High school's 'forgotten' years

MICHAEL DALY
Last updated 10:15 10/07/2012

Relevant offers

Education

More study for Manawatu prisoners in the past five years 'Pure bullies': Nearly 1 in 10 bullies were never victims themselves, study shows Rangi Ruru Girls' School principal Julie Moor resigns Boy impaled on fence for 25 minutes Taranaki homeschoolers want to build natural learning centre Beneficiaries must seek work after child's third birthday Special needs education boost won't solve the problems, says dad Adventurer runs length of New Zealand Former school principal David Latimer jailed for child abuse images Religious and devout protest together outside High Court

The first two years of high school have become "forgotten years", the Education Review Office fears.

A study based on 68 secondary schools reviewed in 2011 found limited performance information was being gathered about students in years 9 and 10, and the information that was being gathered was not well used.

ERO chief review officer Dr Graham Stoop said schools were not very effective at using literacy and maths achievement information to improve learning for students in years 9 and 10.

"These are the foundation years for secondary schooling and it's vital that schools get it right for these students," he said.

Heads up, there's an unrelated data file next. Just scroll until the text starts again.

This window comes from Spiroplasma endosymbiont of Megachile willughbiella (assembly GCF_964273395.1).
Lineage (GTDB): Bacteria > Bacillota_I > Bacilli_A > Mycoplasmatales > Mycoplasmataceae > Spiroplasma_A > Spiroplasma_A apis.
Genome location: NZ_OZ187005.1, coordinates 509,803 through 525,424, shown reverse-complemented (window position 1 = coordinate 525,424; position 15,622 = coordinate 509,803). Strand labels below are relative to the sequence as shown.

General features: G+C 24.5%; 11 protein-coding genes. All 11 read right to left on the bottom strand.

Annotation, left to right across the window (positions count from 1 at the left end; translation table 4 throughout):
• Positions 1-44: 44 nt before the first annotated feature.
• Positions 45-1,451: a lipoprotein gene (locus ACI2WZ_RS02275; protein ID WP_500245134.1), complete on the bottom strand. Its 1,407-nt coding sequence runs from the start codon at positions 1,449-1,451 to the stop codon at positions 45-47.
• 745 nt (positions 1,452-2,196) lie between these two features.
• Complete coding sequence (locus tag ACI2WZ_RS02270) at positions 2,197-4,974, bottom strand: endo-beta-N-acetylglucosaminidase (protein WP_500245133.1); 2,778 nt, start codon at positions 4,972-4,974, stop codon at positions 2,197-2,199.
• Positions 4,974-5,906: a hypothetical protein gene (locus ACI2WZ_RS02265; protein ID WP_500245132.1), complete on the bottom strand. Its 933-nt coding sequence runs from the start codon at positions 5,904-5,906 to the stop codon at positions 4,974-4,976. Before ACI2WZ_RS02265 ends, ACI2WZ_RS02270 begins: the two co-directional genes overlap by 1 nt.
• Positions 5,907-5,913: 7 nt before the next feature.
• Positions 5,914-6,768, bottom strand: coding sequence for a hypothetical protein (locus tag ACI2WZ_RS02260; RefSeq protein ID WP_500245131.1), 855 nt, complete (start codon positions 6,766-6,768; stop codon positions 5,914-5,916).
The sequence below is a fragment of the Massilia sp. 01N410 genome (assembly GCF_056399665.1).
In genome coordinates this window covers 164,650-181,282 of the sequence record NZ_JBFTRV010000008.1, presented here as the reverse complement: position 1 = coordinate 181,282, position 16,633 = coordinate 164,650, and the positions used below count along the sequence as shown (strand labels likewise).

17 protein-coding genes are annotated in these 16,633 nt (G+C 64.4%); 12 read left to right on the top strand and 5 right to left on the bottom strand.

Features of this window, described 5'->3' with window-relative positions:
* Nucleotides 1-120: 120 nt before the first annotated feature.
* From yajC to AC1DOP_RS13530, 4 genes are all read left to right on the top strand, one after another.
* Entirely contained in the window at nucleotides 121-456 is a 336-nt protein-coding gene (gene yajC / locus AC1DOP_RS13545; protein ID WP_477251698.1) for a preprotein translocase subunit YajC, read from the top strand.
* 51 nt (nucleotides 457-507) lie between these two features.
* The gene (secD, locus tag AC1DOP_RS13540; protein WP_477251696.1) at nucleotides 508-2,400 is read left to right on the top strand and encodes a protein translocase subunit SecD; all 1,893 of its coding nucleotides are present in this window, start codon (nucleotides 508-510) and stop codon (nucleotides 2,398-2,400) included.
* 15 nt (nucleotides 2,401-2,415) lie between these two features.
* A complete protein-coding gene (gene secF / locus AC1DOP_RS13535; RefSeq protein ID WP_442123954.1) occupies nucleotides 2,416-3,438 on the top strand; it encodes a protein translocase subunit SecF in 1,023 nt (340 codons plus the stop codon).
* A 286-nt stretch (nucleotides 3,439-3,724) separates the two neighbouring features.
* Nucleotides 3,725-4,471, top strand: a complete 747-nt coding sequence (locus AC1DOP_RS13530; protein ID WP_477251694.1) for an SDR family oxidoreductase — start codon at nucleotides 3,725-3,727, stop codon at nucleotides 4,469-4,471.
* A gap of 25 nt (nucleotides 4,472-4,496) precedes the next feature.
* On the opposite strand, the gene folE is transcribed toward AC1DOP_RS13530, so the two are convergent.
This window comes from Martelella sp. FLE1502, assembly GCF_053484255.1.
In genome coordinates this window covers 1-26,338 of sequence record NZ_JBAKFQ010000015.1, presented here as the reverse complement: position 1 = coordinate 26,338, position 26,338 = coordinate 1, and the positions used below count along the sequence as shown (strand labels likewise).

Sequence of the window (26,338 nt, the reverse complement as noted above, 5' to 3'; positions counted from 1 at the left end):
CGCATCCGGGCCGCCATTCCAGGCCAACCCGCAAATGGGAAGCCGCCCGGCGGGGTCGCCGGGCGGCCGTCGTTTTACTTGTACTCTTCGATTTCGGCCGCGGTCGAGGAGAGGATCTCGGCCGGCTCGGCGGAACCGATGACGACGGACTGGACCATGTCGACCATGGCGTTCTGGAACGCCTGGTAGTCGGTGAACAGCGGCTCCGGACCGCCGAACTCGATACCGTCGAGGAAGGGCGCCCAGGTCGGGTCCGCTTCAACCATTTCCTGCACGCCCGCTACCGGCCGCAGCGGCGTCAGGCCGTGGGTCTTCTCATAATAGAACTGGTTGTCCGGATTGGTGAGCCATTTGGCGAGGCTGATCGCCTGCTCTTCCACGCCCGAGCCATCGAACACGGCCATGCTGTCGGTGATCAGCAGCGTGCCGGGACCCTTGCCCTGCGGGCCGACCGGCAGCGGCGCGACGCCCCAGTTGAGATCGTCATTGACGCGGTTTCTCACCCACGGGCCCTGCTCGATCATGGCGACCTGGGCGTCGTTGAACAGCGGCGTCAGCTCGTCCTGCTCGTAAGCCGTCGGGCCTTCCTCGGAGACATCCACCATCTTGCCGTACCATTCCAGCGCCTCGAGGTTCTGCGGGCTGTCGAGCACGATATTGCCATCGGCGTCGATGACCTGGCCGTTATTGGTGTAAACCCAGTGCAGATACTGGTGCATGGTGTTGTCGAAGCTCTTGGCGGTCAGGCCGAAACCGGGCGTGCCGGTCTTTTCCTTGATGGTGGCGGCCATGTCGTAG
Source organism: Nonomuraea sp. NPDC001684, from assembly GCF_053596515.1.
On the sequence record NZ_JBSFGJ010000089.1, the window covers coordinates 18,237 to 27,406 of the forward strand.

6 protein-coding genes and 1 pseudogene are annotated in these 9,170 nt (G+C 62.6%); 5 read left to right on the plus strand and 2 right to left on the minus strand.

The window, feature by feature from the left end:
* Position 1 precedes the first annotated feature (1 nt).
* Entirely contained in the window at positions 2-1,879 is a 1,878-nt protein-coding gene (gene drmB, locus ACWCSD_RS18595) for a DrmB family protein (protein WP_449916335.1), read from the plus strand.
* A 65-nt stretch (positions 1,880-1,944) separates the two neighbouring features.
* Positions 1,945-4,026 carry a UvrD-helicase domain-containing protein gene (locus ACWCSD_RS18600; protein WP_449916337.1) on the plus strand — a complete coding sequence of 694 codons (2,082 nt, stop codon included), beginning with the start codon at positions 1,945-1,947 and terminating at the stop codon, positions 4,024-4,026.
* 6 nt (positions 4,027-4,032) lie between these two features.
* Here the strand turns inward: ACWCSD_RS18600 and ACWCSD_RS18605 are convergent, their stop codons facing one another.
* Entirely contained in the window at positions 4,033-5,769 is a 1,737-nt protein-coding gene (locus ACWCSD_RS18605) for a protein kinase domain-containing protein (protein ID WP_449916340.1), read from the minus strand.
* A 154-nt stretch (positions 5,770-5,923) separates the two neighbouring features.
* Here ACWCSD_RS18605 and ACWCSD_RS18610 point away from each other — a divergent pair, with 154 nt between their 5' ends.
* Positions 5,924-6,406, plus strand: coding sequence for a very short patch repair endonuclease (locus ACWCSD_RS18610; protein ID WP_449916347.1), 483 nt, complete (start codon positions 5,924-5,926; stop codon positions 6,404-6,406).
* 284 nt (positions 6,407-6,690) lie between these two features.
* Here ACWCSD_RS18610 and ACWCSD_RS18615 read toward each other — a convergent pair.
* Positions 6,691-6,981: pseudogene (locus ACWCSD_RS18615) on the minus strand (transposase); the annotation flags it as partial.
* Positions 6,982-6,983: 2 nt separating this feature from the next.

Just 7 per cent of schools had highly effective processes for knowing about students' achievement and progress in years 9 and 10, while 57 per cent had partially effective processes, and 36 per cent had processes that were minimally effective or not effective.

Years 9 and 10 seemed to have become "forgotten years" for assessing students' progress and feeding the information into classroom programmes, Stoop said.

The report found that in many schools years 9 and 10 students were taught a predetermined curriculum in literacy and mathematics that took no account of their individual strengths and needs.

Ad Feedback

- Stuff

Comments

Special offers

Featured Promotions

Sponsored Content